Furthermore, Darcy himself changed from having excessive amounts of pride, to opening up about his feelings “I came to you without a doubt of my reception. You shewed me how insufficient were all my pretensions to please a women worthy of being pleased.” The use of the word “insufficient” shows how much development Darcy undertook throughout the novel, and how he finally understood how his behavior came across originally, when he was uncomfortable in his environment.
On the other hand, Jane Austen represents Lady Catherine de Bourgh to have a lack of self-knowledge, which becomes increasingly obvious for the reader towards the end of the novel. Lady Catherine had an inflated self-esteem, due to her wealth and social standing, and Austen portrays aristocracy in a bad light by showing Lady Catherine to be discourteous and condescending, especially towards Elizabeth and the Bennet family. “Five daughters brought up at home without a governess!_ I never heard of such a thing.” However, Lady Catherine’s disdainful tone is met by suitable respect from Elizabeth though Elizabeth stands up for herself in a way that Lady Catherine was not used to “Lady Catherine seemed quite astonished at not receiving a direct answer; and Elizabeth suspected herself to be the first creature who had ever dared to trifle with so much dignified impertinence.”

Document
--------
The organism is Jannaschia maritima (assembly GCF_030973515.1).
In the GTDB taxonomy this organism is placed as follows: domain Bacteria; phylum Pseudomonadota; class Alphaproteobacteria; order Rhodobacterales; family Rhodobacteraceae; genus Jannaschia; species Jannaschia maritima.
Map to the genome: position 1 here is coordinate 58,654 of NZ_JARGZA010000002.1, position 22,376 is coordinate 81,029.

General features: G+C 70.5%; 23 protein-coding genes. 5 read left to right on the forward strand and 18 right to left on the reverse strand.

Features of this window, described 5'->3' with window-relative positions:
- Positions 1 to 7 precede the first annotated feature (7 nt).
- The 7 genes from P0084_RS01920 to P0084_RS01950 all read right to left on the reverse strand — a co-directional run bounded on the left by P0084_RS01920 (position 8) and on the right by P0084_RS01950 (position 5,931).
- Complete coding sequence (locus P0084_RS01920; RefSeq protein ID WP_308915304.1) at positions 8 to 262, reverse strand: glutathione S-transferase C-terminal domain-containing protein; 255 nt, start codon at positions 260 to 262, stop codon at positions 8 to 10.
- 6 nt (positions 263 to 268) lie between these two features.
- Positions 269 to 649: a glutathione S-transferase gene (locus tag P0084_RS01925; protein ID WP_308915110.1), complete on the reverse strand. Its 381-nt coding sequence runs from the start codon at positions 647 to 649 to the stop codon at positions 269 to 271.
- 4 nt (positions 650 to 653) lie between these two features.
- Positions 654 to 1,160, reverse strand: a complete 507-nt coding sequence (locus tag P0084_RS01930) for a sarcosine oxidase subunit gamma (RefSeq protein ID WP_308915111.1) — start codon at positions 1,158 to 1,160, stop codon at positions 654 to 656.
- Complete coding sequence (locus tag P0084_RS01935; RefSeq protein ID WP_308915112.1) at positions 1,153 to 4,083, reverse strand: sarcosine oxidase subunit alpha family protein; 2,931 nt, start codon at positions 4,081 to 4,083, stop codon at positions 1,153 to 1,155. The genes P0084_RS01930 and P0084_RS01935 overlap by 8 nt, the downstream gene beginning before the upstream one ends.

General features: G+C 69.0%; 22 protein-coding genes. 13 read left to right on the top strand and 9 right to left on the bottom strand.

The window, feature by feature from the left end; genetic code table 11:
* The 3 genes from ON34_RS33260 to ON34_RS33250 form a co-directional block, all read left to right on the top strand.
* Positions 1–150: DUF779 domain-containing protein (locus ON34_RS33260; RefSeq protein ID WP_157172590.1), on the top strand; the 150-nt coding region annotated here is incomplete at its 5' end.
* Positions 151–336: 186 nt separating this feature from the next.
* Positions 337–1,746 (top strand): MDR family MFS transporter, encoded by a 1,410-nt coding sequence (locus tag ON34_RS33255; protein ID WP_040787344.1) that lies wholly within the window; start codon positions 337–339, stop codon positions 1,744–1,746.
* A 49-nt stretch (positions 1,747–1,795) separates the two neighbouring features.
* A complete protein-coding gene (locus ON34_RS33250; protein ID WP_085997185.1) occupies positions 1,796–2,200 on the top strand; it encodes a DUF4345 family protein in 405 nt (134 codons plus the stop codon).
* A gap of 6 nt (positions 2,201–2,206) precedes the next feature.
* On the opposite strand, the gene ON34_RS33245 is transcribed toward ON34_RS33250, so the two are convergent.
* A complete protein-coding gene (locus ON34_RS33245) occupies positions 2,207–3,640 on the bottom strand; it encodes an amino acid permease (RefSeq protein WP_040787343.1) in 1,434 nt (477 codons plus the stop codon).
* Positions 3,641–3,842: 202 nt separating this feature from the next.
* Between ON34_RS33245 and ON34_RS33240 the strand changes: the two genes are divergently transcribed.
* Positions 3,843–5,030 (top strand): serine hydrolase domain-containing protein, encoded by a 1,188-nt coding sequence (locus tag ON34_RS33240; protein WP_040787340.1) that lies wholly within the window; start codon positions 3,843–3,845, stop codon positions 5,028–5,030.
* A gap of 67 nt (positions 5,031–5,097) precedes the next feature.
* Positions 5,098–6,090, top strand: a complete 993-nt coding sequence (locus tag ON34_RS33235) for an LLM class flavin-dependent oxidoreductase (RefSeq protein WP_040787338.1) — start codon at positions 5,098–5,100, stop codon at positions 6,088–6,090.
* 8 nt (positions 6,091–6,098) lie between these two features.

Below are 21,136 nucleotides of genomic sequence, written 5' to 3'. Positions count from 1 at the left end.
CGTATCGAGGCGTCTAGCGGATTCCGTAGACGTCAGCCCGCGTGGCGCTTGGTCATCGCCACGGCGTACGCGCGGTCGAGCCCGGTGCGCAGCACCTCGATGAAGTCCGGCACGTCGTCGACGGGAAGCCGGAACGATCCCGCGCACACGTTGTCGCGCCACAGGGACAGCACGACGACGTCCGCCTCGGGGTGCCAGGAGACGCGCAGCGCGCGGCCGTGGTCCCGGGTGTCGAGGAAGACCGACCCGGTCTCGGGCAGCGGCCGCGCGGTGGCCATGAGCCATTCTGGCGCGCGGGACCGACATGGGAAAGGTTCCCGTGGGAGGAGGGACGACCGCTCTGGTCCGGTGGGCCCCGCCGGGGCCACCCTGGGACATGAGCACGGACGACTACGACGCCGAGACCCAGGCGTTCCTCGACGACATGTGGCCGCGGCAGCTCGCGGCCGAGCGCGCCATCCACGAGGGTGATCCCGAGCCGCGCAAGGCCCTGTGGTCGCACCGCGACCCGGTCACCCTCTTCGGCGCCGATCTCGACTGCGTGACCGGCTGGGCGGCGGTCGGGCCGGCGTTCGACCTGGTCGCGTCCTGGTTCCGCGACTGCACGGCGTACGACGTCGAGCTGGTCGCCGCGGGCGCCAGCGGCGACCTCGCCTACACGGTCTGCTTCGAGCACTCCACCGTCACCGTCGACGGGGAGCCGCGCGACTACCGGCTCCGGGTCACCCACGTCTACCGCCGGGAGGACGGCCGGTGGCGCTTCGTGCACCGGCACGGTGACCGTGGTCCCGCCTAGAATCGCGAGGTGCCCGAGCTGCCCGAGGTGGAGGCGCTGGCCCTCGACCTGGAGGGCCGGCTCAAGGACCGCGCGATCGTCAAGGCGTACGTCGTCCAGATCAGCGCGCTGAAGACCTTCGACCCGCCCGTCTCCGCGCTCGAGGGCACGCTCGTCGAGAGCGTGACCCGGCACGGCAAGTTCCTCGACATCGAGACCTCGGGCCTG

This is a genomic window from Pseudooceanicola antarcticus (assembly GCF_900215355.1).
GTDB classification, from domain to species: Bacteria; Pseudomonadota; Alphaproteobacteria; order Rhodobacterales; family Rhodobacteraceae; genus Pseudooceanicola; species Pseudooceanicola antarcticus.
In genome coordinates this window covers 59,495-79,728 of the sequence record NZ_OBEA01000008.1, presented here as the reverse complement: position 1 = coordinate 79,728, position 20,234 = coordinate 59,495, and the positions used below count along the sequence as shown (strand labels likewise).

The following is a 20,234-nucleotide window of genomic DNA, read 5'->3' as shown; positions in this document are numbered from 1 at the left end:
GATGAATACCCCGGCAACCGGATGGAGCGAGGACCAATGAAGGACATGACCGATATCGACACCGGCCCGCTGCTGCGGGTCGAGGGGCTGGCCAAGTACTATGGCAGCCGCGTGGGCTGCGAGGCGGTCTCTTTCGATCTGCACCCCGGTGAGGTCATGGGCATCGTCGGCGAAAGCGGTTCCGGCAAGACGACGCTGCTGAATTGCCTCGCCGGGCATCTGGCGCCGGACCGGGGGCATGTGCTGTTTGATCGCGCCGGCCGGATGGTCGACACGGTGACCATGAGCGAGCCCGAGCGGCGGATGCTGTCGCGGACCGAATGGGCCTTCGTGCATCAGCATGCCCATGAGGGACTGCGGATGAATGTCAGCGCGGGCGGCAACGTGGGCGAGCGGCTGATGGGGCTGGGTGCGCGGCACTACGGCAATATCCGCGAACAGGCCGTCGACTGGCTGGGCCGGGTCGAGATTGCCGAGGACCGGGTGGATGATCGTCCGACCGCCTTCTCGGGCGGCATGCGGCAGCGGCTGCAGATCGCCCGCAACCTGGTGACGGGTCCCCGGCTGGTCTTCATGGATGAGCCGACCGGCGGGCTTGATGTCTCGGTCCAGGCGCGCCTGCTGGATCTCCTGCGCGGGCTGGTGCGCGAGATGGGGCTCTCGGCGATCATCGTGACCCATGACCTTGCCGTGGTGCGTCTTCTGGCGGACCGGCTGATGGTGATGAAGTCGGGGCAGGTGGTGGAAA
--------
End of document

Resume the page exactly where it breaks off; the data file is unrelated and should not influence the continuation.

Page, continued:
The coloured narrative from Elizabeth’s perspective shows that “dignified impertinence” would often have seen admirable from someone with so high a status as Lady Catherine. Elizabeth’s answer also shows Elizabeth’s confidence in being herself, as she doesn’t feel the need to conform to what is expected. Lady Catherine’s lack of self-knowledge is shown by her inability to respond to being responded to in this manner.
A lack of self-knowledge is also shown in Charlotte Perkins Gilman’s novel The Yellow Wallpaper, however the theme of identity is more crucial to the plot of the play, as it is arguable whether or not the narrator has self-knowledge, especially towards the end of the novel. “’I’ve got out at last,’ said I, ‘In spite of you and Jane. And I’ve pulled off most of the paper, so you can’t put me back!’” One reader perception of the novel could be that the narrator slowly turned mad, until she believes herself to be the woman in the wallpaper. However, the situation is depicted from the narrator’s perspective, which doesn’t allow the reader to have a clear balanced view on the situation. The novel needs the readers to separate themself from the narration. Although from a readers perspective, the novel shows a lack of self-knowledge, from the narrators perspective she is finally free and who she wanted to be.